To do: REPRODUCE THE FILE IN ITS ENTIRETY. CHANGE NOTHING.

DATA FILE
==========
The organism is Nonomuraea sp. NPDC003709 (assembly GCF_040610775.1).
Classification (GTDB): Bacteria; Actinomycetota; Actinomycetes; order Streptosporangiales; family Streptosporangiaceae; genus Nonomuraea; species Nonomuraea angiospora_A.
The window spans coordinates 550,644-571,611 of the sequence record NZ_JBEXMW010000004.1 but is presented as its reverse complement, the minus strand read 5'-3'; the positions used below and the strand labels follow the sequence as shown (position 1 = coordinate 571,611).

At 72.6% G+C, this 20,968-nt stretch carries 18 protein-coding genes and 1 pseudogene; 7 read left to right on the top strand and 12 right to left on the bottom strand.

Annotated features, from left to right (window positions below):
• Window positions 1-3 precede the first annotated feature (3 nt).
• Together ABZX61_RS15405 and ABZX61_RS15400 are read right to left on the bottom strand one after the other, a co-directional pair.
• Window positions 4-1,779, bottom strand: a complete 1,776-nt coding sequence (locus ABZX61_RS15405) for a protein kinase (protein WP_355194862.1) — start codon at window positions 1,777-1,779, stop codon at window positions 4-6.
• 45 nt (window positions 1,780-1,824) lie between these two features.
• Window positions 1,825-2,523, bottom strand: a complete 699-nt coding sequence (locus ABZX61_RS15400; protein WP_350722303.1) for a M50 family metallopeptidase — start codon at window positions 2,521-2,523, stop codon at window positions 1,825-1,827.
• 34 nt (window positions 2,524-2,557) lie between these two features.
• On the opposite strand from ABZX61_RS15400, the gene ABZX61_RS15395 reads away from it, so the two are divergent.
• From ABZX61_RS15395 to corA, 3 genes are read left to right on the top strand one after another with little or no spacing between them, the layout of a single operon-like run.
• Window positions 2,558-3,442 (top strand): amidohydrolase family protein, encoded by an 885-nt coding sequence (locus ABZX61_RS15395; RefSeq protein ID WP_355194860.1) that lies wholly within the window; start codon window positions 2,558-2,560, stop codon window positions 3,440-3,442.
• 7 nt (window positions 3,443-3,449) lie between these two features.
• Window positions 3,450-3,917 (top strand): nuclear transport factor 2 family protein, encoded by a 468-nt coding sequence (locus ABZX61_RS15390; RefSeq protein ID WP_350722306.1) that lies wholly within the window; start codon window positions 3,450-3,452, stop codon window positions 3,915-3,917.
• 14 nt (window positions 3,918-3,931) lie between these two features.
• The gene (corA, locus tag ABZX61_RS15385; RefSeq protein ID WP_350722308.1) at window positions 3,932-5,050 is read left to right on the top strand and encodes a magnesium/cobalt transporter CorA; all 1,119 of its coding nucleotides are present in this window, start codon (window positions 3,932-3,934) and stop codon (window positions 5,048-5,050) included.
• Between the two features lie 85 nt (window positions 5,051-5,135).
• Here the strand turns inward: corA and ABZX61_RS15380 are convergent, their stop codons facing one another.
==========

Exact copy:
The organism is Nonomuraea sp. NPDC003709 (assembly GCF_040610775.1).
Classification (GTDB): Bacteria; Actinomycetota; Actinomycetes; order Streptosporangiales; family Streptosporangiaceae; genus Nonomuraea; species Nonomuraea angiospora_A.
The window spans coordinates 550,644-571,611 of the sequence record NZ_JBEXMW010000004.1 but is presented as its reverse complement, the minus strand read 5'-3'; the positions used below and the strand labels follow the sequence as shown (position 1 = coordinate 571,611).

At 72.6% G+C, this 20,968-nt stretch carries 18 protein-coding genes and 1 pseudogene; 7 read left to right on the top strand and 12 right to left on the bottom strand.

Annotated features, from left to right (window positions below):
• Window positions 1-3 precede the first annotated feature (3 nt).
• Together ABZX61_RS15405 and ABZX61_RS15400 are read right to left on the bottom strand one after the other, a co-directional pair.
• Window positions 4-1,779, bottom strand: a complete 1,776-nt coding sequence (locus ABZX61_RS15405) for a protein kinase (protein WP_355194862.1) — start codon at window positions 1,777-1,779, stop codon at window positions 4-6.
• 45 nt (window positions 1,780-1,824) lie between these two features.
• Window positions 1,825-2,523, bottom strand: a complete 699-nt coding sequence (locus ABZX61_RS15400; protein WP_350722303.1) for a M50 family metallopeptidase — start codon at window positions 2,521-2,523, stop codon at window positions 1,825-1,827.
• 34 nt (window positions 2,524-2,557) lie between these two features.
• On the opposite strand from ABZX61_RS15400, the gene ABZX61_RS15395 reads away from it, so the two are divergent.
• From ABZX61_RS15395 to corA, 3 genes are read left to right on the top strand one after another with little or no spacing between them, the layout of a single operon-like run.
• Window positions 2,558-3,442 (top strand): amidohydrolase family protein, encoded by an 885-nt coding sequence (locus ABZX61_RS15395; RefSeq protein ID WP_355194860.1) that lies wholly within the window; start codon window positions 2,558-2,560, stop codon window positions 3,440-3,442.
• 7 nt (window positions 3,443-3,449) lie between these two features.
• Window positions 3,450-3,917 (top strand): nuclear transport factor 2 family protein, encoded by a 468-nt coding sequence (locus ABZX61_RS15390; RefSeq protein ID WP_350722306.1) that lies wholly within the window; start codon window positions 3,450-3,452, stop codon window positions 3,915-3,917.
• 14 nt (window positions 3,918-3,931) lie between these two features.
• The gene (corA, locus tag ABZX61_RS15385; RefSeq protein ID WP_350722308.1) at window positions 3,932-5,050 is read left to right on the top strand and encodes a magnesium/cobalt transporter CorA; all 1,119 of its coding nucleotides are present in this window, start codon (window positions 3,932-3,934) and stop codon (window positions 5,048-5,050) included.
• Between the two features lie 85 nt (window positions 5,051-5,135).
• Here the strand turns inward: corA and ABZX61_RS15380 are convergent, their stop codons facing one another.